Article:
Accountability in action: fighting corruption in Malawi and Nigeria

Monday, 11 May 2020
Corruption still limits access to quality health care across the world. Options is supporting a three-year research project, led by the London School of Hygiene and Tropical Medicine, to gain insights into factors that drive and can fight corruption in district health systems in Nigeria and Malawi.

Across the world, too many people are still unable to access affordable and high-quality health care. But even though the challenges governments face in overcoming a lack of resources are similar, the quality of health services in some countries is much better than in others.

One reason for better performance of health sectors in some countries is better governance, with transparent decision making and systems that prevent corruption. But often, there are few mechanisms that allow health care providers and governments to be held to account for their actions, and far  too little is known about what works in the fight against corruption. This creates opportunities for corruption which disproportionately affects the poor, who do not have the power to demand change. And if we don’t know what works, countries will struggle to deliver on their commitments to roll out universal access to healthcare and achieve the Sustainable Development Goals.

This 3-year research project, which is funded by UK Research and Innovation’s Health Systems Research Initiative, will help us gain insights into factors that drive corruption in district health systems in Nigeria and Malawi and how these can be addressed. The research is led by the London School of Hygiene and Tropical Medicine in collaboration with the University of Nigeria (Enugu Campus) and the University of Malawi, who will gather data and analyse findings in both countries with support from Options consultancy.

We have brought together a multi-disciplinary team of researchers and practitioners to ask four questions:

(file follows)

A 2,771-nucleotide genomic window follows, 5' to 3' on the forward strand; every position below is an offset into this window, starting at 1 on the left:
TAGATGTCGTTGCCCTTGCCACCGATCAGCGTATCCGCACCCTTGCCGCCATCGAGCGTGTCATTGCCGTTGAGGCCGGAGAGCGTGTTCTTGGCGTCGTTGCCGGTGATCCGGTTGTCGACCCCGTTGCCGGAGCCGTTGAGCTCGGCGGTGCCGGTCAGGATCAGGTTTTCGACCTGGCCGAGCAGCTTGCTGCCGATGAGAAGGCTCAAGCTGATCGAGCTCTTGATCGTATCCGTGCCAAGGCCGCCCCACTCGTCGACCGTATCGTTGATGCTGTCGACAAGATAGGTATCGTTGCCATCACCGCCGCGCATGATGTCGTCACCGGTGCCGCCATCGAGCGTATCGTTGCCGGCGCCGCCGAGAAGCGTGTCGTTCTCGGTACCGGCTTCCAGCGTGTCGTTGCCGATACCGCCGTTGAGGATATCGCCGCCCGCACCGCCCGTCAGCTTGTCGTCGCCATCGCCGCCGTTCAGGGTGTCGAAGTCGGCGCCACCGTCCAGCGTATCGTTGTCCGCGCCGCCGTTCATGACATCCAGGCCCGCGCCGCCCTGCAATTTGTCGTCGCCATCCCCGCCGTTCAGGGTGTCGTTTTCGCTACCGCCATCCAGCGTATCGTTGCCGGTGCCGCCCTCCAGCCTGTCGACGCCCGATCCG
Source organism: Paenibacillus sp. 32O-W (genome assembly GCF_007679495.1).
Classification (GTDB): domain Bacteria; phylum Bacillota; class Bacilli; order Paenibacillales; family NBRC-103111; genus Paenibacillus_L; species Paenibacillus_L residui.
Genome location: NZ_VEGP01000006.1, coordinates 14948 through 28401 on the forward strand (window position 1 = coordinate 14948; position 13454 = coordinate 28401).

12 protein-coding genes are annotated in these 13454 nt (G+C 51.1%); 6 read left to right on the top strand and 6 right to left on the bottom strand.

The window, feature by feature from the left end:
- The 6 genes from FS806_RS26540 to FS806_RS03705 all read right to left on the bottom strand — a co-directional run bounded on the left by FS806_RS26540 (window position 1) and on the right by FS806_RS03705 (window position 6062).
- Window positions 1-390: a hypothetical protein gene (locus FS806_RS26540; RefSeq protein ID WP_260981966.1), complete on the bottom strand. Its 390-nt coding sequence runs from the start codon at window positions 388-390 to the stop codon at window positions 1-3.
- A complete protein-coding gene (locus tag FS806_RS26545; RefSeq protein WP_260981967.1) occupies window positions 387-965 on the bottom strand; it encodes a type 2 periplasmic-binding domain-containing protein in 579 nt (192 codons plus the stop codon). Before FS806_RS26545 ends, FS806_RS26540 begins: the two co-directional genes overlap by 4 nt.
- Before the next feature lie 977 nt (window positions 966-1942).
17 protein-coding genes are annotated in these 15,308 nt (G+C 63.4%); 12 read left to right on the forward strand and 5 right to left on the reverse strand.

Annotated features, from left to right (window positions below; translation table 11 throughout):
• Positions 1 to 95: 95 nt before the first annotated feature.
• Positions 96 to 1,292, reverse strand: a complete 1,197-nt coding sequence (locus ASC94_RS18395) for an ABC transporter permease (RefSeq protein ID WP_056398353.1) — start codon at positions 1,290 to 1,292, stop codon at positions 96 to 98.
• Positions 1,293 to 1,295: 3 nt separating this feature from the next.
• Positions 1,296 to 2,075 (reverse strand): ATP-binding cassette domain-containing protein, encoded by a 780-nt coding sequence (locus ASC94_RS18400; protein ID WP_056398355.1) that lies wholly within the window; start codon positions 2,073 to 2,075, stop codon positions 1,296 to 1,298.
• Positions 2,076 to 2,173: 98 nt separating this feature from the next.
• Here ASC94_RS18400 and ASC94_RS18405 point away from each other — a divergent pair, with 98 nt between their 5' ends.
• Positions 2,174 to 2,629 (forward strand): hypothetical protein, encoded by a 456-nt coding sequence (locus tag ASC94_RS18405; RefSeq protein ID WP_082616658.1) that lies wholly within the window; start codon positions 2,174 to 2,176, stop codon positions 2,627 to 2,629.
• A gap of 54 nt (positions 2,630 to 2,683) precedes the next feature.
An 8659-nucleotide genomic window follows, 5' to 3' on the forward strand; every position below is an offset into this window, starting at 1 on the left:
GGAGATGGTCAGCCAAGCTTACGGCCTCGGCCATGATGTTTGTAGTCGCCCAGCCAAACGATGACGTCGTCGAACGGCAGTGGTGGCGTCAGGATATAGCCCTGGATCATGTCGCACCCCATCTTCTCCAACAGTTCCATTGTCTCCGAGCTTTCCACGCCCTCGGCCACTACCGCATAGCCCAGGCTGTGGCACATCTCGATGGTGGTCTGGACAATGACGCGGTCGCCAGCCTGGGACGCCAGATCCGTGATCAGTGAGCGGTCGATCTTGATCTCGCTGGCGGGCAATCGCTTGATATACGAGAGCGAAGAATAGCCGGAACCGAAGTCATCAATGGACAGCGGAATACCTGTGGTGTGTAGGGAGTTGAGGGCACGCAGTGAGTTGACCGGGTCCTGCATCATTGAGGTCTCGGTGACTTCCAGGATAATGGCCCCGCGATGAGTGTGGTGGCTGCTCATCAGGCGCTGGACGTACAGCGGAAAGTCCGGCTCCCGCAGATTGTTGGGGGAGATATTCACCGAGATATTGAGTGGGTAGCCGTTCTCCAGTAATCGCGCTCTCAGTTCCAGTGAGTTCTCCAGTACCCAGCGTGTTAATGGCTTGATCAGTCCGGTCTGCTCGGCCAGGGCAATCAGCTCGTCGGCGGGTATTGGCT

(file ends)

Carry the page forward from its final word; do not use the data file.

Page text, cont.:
• How do weak accountability and corruption affect how people experience health care in districts, such as informal payments, absenteeism, leakage of health commodities, or inappropriate referrals?
  • What drives corruption? What are its formal drivers: rules, laws, governance and statutory processes, supervision, and informal drivers: social, cultural, religious, political, and economic networks?
  • How do social and institutional relationships (networks) relate to accountability and corruption?

Answers to these questions will help to identify ways to tackle corruption in health systems in different contexts.

Our findings will feed into government, donor and civil society strategies designed to strengthen accountability and reduce corruption. We will engage with people at every level of the health system, including with community organisations, districts, and state as well as national authorities. Knowledge gained through the research will support researchers and implementers linked to global initiatives in low- and middle-income countries, building a community of practice to combat health sector corruption.

For more information contact: Marleen Vellekoop (M.Vellekoop@options.co.uk), Dina Balabanova (Dina.Balabanova@lshtm.ac.uk), Obinna Onwujekwe (obinna.onwujekwe@unn.edu.ng) and Dr. Eric Umar (eumar@medcol.mw).

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